A look back at the Red Deer’s fair of 1913

Westerner Exposition starts today (July 17) with the traditional grand parade.

There will be many entries in that parade celebrating the fact that this year is also the City of Red Deer’s centennial of incorporation. It is therefore very interesting to reflect back 100 years to the Red Deer Fair of 1913.

Many people felt that the Fair of 1912 had literally been the ‘best fair ever.’

There had been a massive upgrade of the fairgrounds and facilities. Three acres of land had been added on the west side of Alexandra Park (the name for the fairgrounds at the time). This provided space for new stables and a midway.

A large grandstand was constructed. Two large livestock barns were also erected as well as a large new exhibits building. Thousands of dollars were also spent on repairs to the existing buildings and on general improvements to the site.

The fair itself was a roaring success. Attendance soared to more than 5,000, almost twice the population of Red Deer at the time.

A record 730 entries competed for the prize money in the livestock shows and special exhibits. The grandstand was packed during the long parade of prize-winning cattle and horses and for the various entertainments.

The expanded midway was a roaring success.

The Red Deer Agricultural Society was determined to make the 1913 Fair as good, or even better, than the one staged in 1912. However, as the year progressed, it was obvious that the local economy was rapidly slipping into recession.

As money got tighter, City council cut the Agricultural Society’s grant by more than one-third. The capital improvements grant was cut to a mere $500.

Consequently, the 1913 phase of the fairgrounds upgrades were largely cancelled.

The Agricultural Society still made all the improvements it felt it could afford. The old grandstand was relocated to the new stock-judging ring. The old exhibits building, which had been constructed in 1904, was moved to the west gate. The racetrack was widened to the standard 60 ft. (18.3m). Three tents were rented from the Calgary Exhibition for additional livestock accommodations.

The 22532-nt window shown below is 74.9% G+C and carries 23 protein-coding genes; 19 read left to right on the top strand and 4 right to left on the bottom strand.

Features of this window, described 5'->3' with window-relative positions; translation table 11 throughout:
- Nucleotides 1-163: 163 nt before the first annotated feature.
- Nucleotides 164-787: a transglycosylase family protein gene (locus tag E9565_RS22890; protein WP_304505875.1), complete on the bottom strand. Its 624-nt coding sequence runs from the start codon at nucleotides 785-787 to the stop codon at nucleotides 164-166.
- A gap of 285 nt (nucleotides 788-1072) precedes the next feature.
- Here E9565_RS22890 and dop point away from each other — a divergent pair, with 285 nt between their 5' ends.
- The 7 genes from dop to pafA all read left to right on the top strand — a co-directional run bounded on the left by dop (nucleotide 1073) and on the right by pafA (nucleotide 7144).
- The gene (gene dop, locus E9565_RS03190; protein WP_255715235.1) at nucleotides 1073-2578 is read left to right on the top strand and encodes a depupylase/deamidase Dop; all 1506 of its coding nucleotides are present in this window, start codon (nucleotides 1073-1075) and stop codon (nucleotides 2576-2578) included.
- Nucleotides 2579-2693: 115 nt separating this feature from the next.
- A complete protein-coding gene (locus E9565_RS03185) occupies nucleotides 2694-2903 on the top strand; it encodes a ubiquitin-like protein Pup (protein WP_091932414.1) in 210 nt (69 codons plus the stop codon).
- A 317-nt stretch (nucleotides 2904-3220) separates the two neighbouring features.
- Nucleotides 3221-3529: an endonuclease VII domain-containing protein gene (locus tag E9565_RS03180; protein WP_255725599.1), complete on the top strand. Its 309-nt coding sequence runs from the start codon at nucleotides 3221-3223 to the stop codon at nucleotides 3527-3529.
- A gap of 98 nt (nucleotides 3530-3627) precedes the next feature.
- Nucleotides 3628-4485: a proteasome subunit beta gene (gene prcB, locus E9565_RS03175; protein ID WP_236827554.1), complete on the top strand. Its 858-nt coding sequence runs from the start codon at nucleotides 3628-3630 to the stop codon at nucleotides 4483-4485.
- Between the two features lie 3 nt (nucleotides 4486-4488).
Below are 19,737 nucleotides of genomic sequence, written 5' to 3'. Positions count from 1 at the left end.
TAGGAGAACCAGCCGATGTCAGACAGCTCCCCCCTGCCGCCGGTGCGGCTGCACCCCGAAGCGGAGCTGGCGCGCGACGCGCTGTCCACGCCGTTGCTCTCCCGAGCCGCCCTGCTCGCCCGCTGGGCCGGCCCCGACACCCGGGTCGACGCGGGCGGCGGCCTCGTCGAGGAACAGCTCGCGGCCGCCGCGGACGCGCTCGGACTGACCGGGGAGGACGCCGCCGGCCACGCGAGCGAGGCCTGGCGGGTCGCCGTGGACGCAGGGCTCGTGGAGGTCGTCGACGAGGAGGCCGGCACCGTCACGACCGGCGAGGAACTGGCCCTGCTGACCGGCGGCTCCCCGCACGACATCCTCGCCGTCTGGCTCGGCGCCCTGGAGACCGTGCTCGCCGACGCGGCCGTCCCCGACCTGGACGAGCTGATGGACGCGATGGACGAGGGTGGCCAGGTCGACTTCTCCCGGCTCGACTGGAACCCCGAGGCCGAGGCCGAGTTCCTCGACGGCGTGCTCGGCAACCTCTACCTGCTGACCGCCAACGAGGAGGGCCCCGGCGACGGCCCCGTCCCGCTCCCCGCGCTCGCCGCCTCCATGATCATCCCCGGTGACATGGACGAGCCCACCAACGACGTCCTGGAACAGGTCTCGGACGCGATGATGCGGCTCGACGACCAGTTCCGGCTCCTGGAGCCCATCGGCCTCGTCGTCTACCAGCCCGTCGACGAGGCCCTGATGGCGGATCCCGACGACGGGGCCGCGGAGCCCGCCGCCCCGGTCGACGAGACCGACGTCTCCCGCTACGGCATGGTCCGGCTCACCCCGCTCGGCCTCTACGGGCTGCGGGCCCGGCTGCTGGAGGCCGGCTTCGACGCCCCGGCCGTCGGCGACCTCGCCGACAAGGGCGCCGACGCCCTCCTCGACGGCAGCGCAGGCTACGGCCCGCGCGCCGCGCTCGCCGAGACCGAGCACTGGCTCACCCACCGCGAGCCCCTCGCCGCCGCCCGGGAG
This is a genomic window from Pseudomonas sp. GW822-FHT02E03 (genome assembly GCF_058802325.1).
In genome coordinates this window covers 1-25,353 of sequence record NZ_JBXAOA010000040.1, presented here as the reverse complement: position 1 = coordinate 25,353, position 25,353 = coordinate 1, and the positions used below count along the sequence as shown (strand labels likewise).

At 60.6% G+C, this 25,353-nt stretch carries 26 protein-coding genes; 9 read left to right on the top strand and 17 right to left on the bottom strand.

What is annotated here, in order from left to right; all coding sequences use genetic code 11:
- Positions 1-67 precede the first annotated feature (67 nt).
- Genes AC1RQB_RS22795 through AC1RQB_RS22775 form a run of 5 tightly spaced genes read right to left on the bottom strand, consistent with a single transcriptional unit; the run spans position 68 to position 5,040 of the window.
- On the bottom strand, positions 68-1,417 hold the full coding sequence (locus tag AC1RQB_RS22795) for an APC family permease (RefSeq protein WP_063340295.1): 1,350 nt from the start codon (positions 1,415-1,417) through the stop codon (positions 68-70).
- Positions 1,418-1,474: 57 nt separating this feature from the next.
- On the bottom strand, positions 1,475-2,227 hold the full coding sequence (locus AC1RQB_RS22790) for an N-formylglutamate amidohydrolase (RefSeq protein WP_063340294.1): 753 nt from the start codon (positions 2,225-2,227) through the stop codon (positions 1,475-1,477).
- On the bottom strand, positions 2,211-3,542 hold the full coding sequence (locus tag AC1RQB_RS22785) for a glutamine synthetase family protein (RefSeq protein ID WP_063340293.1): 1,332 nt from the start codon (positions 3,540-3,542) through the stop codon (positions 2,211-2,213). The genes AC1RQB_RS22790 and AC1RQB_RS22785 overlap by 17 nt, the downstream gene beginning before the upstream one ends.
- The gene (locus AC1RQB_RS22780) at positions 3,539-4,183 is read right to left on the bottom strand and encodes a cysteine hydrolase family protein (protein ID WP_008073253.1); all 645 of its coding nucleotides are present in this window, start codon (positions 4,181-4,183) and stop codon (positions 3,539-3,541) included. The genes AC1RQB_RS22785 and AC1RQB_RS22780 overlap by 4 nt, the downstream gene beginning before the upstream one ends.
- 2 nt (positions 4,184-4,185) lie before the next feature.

The Red Deer Horticultural Society, which had been holding an annual flower and vegetable show since 1911, was invited to hold its 1913 show in conjunction with the fair.

The Western Vaudeville Association was hired to provide the grandstand entertainments. Contracts were also signed with the Rex Comedy Circus and the Modelsky Troupe’s Imperial Russian Dancers.

Despite the recession, the Fair’s organizers were rewarded with another blockbuster exhibition.

Attendance soared to nearly 8,000, almost three times the total population of the City. Livestock exhibitors showed up from all across Canada.

The total number of entries in the shows and competitions were double the number registered in 1912.

An enthusiastic Provincial Superintendent of Fairs, C.E. Lewis, declared that the 1913 Red Deer Fair was bettered only by the exhibitions in Alberta’s two largest cities, Calgary and Edmonton.

There were some glitches. Several local exhibitors complained about unfair competition from “outside professionals.” One horse race had to be cancelled when one of the jockeys went missing. Nevertheless, no one cared about these problems. Red Deer had once again been able to stage ‘The Best Fair Ever’.

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